Want to Conquer Sleep and Reduce Conflict?

Baby sleeping soundly in a car seat

Focusing on conflict resolution and collaboration I have found one of the keys for decision makers to make great decisions has to do with having enough sleep.

This blog provides two very good resources for you if you are having trouble getting enough sleep. With the right amount of sleep, you will be less irritable, and you will be able to see the world in a more positive light. This can lead to less conflict and help you see more opportunities for collaboration.

This first sound bite is from the Harvard Business Review Management Tip of the Day on June 12, 2018 that was adapted from “Senior Executives Get More Sleep Than Everyone Else,” by Rasmus Hougaard and Jacqueline Carter. The tip suggests:

“Get More Sleep. Starting Tonight.

It’s no secret that most of us don’t get enough sleep — or that sleep deprivation can hurt our logical reasoning, focus, and mood. But do you know how to get the seven to nine hours you need? To start, you should go to bed when you’re just starting to feel drowsy. For many people, that’s usually between 10 PM and 11 PM, when melatonin, a natural hormone that makes you relax and ultimately fall asleep, often kicks in. And you probably already know to avoid screens at night, since their blue light rays can inhibit the production of melatonin, but you should also stay away from any activity that requires a lot of thinking. Making your brain work hard can keep you awake, even if you’re simply reading. Before bed, try doing the dishes, going for a walk, or listening to music instead. Getting a good night’s sleep is not a random event — it’s a learnable skill.”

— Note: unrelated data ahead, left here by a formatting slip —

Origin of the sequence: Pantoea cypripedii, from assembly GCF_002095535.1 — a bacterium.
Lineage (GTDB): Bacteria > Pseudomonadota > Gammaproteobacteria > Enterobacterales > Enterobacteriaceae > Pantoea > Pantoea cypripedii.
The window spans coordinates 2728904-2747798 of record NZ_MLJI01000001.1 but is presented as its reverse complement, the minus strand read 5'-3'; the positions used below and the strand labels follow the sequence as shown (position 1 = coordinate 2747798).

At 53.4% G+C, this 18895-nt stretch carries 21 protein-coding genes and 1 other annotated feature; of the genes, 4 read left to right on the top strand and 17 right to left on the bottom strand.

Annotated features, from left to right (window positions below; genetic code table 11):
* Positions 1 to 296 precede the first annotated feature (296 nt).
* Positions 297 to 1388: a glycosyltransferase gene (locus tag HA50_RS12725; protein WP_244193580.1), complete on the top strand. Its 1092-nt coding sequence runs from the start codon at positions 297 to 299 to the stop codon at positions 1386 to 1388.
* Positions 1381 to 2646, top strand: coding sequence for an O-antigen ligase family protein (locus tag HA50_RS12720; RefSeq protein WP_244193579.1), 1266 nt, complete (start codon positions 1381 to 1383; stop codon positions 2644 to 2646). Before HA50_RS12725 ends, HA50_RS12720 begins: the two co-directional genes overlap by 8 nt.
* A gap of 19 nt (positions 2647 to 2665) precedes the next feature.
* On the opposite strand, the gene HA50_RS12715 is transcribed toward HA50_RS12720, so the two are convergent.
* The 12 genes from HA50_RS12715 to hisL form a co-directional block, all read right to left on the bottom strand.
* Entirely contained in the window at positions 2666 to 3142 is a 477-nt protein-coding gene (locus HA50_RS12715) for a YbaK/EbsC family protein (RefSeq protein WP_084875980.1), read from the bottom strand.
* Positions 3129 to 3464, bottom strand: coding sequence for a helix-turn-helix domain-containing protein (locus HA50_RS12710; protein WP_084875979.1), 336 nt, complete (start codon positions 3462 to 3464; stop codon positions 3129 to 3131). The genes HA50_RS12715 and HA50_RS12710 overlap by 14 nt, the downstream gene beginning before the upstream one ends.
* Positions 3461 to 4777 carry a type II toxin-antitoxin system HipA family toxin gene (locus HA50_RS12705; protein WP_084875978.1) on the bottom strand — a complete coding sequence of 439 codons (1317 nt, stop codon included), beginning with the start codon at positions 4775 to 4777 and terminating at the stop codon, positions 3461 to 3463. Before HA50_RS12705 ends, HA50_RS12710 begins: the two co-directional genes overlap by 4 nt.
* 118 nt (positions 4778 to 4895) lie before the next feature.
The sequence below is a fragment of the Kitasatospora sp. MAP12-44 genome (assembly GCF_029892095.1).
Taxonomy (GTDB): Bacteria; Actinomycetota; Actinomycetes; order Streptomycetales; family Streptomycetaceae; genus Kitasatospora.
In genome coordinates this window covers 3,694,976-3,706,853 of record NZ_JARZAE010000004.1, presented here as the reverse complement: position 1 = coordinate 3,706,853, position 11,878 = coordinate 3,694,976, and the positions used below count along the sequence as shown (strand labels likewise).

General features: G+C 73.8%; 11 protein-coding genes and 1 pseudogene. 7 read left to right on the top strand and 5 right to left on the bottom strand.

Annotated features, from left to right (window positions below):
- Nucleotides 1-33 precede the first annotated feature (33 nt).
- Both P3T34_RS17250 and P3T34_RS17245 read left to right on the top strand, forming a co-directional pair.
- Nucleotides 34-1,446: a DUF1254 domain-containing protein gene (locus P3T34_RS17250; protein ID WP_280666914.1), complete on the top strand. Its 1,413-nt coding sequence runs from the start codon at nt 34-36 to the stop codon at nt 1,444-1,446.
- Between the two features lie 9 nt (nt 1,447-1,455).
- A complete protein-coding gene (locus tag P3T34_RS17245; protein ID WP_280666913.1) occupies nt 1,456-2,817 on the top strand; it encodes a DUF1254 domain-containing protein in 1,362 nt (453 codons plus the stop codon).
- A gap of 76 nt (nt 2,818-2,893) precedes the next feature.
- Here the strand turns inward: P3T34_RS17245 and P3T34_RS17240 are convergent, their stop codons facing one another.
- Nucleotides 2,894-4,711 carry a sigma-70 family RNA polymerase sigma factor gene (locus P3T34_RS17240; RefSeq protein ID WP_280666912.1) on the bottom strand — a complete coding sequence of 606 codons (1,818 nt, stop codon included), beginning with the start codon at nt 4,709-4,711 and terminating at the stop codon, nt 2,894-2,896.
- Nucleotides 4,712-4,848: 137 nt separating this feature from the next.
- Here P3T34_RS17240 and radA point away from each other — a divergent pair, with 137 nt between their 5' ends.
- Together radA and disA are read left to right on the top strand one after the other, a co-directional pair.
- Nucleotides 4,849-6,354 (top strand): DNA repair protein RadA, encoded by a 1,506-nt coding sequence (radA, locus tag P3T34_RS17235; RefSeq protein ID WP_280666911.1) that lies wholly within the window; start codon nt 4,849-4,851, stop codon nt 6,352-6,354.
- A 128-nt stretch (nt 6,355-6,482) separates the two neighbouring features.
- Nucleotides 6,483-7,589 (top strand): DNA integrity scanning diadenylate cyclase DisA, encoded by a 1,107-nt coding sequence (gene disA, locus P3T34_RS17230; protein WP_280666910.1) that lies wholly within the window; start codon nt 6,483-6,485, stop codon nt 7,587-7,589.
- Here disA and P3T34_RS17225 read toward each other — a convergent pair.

However, this often is more easily said than done. In an article from nestmaven.com the authors point out illnesses and conditions that prevent us from getting a good night’s sleep, what the physical impacts are, but more importantly they offer specific ideas to lower stress and improve sleep. Some of their ideas include:

Increase your exposure to daylight

Here are some things you can try:

  • Try some natural relaxation and wellness techniques
  • Try aromatherapy
  • Make your room a den of Zen
  • Try journaling
  • Sort out your finances
  • Look to supplements
  • Adjust your diet
  • Seek professional help

Many times, those in conflict don’t realize how they contribute to the conflict. One way to help de-escalate yourself so that you are not contributing to the conflict is to make sure you have had enough sleep. I want to thank Alisa from nestmaven.com for contacting me and sharing the above article with me so that I could share this with you.

Contact Mike Gregory to speak to your group or consult with you, and check out his website, books and helpful content on the right side of his About page. Michael Gregory, NSA, ASA, CVA, MBA and a Qualified Mediator with the Minnesota Supreme Court, is an international speaker. Mike speaks on how to overcome conflict with collaboration by using the collaboration effect TM enhancing relationships, resources and revenues. Mike services clients business to IRS, business to business and within businesses. Mike has written 11 books including The Servant Manager and Peaceful Resolutions. Mike may be contacted directly at mg@mikegreg.com and at (651) 633-5311.

About the author

Mike Gregory is a professional speaker, an author, and a mediator. You may contact Mike directly at mg@mikegreg.com and at (651) 633-5311. Mike has written 12 books (and co-authored two others) including his latest book, The Collaboration Effect: Overcoming Your Conflicts, and The Servant Manager, Business Valuations and the IRS, and Peaceful Resolutions that you may find helpful. [Michael Gregory, ASA, CVA, MBA, Qualified Mediator with the Minnesota Supreme Court]